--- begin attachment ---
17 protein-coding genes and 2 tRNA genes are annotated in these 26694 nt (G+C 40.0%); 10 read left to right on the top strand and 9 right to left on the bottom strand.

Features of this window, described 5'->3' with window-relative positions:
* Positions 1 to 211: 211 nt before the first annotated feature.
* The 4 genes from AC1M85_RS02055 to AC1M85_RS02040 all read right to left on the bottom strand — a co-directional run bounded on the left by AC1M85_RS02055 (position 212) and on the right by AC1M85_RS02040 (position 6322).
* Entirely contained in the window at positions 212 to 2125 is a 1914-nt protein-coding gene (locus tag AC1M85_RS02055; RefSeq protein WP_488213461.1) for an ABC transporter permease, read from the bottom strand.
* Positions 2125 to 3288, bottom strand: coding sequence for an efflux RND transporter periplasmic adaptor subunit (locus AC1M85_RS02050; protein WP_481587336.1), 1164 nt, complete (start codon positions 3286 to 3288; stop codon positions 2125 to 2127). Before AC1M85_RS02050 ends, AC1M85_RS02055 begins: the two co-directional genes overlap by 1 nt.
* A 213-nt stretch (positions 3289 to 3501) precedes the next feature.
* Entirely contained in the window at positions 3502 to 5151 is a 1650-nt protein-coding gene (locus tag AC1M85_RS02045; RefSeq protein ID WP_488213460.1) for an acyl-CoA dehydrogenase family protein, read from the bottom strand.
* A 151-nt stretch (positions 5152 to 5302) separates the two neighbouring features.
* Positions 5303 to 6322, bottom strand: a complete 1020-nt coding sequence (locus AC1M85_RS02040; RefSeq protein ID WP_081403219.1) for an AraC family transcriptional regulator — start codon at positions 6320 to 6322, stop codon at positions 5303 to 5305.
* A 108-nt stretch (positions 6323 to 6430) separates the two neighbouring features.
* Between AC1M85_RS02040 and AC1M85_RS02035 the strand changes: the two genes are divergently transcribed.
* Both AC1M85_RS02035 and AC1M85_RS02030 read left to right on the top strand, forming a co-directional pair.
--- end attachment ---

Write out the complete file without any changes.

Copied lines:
17 protein-coding genes and 2 tRNA genes are annotated in these 26694 nt (G+C 40.0%); 10 read left to right on the top strand and 9 right to left on the bottom strand.

Features of this window, described 5'->3' with window-relative positions:
* Positions 1 to 211: 211 nt before the first annotated feature.
* The 4 genes from AC1M85_RS02055 to AC1M85_RS02040 all read right to left on the bottom strand — a co-directional run bounded on the left by AC1M85_RS02055 (position 212) and on the right by AC1M85_RS02040 (position 6322).
* Entirely contained in the window at positions 212 to 2125 is a 1914-nt protein-coding gene (locus tag AC1M85_RS02055; RefSeq protein WP_488213461.1) for an ABC transporter permease, read from the bottom strand.
* Positions 2125 to 3288, bottom strand: coding sequence for an efflux RND transporter periplasmic adaptor subunit (locus AC1M85_RS02050; protein WP_481587336.1), 1164 nt, complete (start codon positions 3286 to 3288; stop codon positions 2125 to 2127). Before AC1M85_RS02050 ends, AC1M85_RS02055 begins: the two co-directional genes overlap by 1 nt.
* A 213-nt stretch (positions 3289 to 3501) precedes the next feature.
* Entirely contained in the window at positions 3502 to 5151 is a 1650-nt protein-coding gene (locus tag AC1M85_RS02045; RefSeq protein ID WP_488213460.1) for an acyl-CoA dehydrogenase family protein, read from the bottom strand.
* A 151-nt stretch (positions 5152 to 5302) separates the two neighbouring features.
* Positions 5303 to 6322, bottom strand: a complete 1020-nt coding sequence (locus AC1M85_RS02040; RefSeq protein ID WP_081403219.1) for an AraC family transcriptional regulator — start codon at positions 6320 to 6322, stop codon at positions 5303 to 5305.
* A 108-nt stretch (positions 6323 to 6430) separates the two neighbouring features.
* Between AC1M85_RS02040 and AC1M85_RS02035 the strand changes: the two genes are divergently transcribed.
* Both AC1M85_RS02035 and AC1M85_RS02030 read left to right on the top strand, forming a co-directional pair.